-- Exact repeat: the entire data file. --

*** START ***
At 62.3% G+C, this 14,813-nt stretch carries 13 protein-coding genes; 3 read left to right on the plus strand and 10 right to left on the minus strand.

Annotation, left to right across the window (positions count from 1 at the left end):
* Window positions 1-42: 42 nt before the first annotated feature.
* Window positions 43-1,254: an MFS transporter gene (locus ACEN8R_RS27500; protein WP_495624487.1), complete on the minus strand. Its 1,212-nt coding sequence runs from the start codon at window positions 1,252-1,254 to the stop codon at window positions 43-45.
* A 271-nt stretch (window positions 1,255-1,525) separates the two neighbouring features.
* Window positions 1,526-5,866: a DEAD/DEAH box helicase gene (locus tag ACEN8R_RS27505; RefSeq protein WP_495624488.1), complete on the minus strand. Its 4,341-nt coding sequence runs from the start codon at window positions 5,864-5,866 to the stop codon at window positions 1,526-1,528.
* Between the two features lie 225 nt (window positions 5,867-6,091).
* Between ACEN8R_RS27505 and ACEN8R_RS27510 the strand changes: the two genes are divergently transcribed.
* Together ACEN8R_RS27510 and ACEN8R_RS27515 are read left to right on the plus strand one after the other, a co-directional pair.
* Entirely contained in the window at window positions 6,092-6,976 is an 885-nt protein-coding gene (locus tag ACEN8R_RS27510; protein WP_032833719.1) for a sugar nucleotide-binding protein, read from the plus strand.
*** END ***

At 62.3% G+C, this 14,813-nt stretch carries 13 protein-coding genes; 3 read left to right on the plus strand and 10 right to left on the minus strand.

Annotation, left to right across the window (positions count from 1 at the left end):
* Window positions 1-42: 42 nt before the first annotated feature.
* Window positions 43-1,254: an MFS transporter gene (locus ACEN8R_RS27500; protein WP_495624487.1), complete on the minus strand. Its 1,212-nt coding sequence runs from the start codon at window positions 1,252-1,254 to the stop codon at window positions 43-45.
* A 271-nt stretch (window positions 1,255-1,525) separates the two neighbouring features.
* Window positions 1,526-5,866: a DEAD/DEAH box helicase gene (locus tag ACEN8R_RS27505; RefSeq protein WP_495624488.1), complete on the minus strand. Its 4,341-nt coding sequence runs from the start codon at window positions 5,864-5,866 to the stop codon at window positions 1,526-1,528.
* Between the two features lie 225 nt (window positions 5,867-6,091).
* Between ACEN8R_RS27505 and ACEN8R_RS27510 the strand changes: the two genes are divergently transcribed.
* Together ACEN8R_RS27510 and ACEN8R_RS27515 are read left to right on the plus strand one after the other, a co-directional pair.
* Entirely contained in the window at window positions 6,092-6,976 is an 885-nt protein-coding gene (locus tag ACEN8R_RS27510; protein WP_032833719.1) for a sugar nucleotide-binding protein, read from the plus strand.